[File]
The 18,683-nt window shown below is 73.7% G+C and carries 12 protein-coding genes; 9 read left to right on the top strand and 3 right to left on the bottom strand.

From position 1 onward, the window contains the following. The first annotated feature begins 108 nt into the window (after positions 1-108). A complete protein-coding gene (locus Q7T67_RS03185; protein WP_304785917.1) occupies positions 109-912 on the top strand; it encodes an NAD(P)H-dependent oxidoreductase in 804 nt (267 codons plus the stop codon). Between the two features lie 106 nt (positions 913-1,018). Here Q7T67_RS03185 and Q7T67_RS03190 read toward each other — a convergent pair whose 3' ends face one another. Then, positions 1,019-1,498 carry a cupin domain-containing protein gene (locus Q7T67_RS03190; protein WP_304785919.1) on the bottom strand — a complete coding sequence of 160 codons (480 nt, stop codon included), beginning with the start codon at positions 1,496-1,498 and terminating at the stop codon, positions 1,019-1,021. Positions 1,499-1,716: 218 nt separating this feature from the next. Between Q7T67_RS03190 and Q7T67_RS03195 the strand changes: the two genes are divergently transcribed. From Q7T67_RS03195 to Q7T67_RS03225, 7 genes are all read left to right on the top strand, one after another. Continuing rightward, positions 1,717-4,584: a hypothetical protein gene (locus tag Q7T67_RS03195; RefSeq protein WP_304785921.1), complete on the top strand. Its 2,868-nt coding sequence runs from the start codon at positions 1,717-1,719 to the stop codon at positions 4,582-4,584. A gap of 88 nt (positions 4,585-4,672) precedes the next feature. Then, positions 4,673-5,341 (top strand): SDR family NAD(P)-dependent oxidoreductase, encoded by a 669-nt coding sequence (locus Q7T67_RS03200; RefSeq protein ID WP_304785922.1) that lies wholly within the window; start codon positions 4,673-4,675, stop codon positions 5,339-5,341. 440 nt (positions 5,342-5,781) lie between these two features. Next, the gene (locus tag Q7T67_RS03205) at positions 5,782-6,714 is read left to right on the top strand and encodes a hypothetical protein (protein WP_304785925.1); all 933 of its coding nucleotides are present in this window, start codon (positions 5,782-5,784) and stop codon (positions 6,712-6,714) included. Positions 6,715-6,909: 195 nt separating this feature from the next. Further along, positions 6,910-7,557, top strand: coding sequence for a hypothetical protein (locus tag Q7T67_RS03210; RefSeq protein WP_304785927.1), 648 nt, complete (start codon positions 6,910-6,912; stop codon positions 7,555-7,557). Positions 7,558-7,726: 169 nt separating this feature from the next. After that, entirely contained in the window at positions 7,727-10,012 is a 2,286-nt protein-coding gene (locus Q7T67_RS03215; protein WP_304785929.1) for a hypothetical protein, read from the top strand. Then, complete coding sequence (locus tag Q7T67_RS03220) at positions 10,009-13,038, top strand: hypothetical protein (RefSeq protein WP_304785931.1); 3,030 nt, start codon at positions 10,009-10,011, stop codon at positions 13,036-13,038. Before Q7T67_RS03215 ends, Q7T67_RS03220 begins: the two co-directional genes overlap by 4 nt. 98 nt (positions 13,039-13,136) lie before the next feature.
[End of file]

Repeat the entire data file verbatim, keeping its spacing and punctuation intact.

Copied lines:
The 18,683-nt window shown below is 73.7% G+C and carries 12 protein-coding genes; 9 read left to right on the top strand and 3 right to left on the bottom strand.

From position 1 onward, the window contains the following. The first annotated feature begins 108 nt into the window (after positions 1-108). A complete protein-coding gene (locus Q7T67_RS03185; protein WP_304785917.1) occupies positions 109-912 on the top strand; it encodes an NAD(P)H-dependent oxidoreductase in 804 nt (267 codons plus the stop codon). Between the two features lie 106 nt (positions 913-1,018). Here Q7T67_RS03185 and Q7T67_RS03190 read toward each other — a convergent pair whose 3' ends face one another. Then, positions 1,019-1,498 carry a cupin domain-containing protein gene (locus Q7T67_RS03190; protein WP_304785919.1) on the bottom strand — a complete coding sequence of 160 codons (480 nt, stop codon included), beginning with the start codon at positions 1,496-1,498 and terminating at the stop codon, positions 1,019-1,021. Positions 1,499-1,716: 218 nt separating this feature from the next. Between Q7T67_RS03190 and Q7T67_RS03195 the strand changes: the two genes are divergently transcribed. From Q7T67_RS03195 to Q7T67_RS03225, 7 genes are all read left to right on the top strand, one after another. Continuing rightward, positions 1,717-4,584: a hypothetical protein gene (locus tag Q7T67_RS03195; RefSeq protein WP_304785921.1), complete on the top strand. Its 2,868-nt coding sequence runs from the start codon at positions 1,717-1,719 to the stop codon at positions 4,582-4,584. A gap of 88 nt (positions 4,585-4,672) precedes the next feature. Then, positions 4,673-5,341 (top strand): SDR family NAD(P)-dependent oxidoreductase, encoded by a 669-nt coding sequence (locus Q7T67_RS03200; RefSeq protein ID WP_304785922.1) that lies wholly within the window; start codon positions 4,673-4,675, stop codon positions 5,339-5,341. 440 nt (positions 5,342-5,781) lie between these two features. Next, the gene (locus tag Q7T67_RS03205) at positions 5,782-6,714 is read left to right on the top strand and encodes a hypothetical protein (protein WP_304785925.1); all 933 of its coding nucleotides are present in this window, start codon (positions 5,782-5,784) and stop codon (positions 6,712-6,714) included. Positions 6,715-6,909: 195 nt separating this feature from the next. Further along, positions 6,910-7,557, top strand: coding sequence for a hypothetical protein (locus tag Q7T67_RS03210; RefSeq protein WP_304785927.1), 648 nt, complete (start codon positions 6,910-6,912; stop codon positions 7,555-7,557). Positions 7,558-7,726: 169 nt separating this feature from the next. After that, entirely contained in the window at positions 7,727-10,012 is a 2,286-nt protein-coding gene (locus Q7T67_RS03215; protein WP_304785929.1) for a hypothetical protein, read from the top strand. Then, complete coding sequence (locus tag Q7T67_RS03220) at positions 10,009-13,038, top strand: hypothetical protein (RefSeq protein WP_304785931.1); 3,030 nt, start codon at positions 10,009-10,011, stop codon at positions 13,036-13,038. Before Q7T67_RS03215 ends, Q7T67_RS03220 begins: the two co-directional genes overlap by 4 nt. 98 nt (positions 13,039-13,136) lie before the next feature.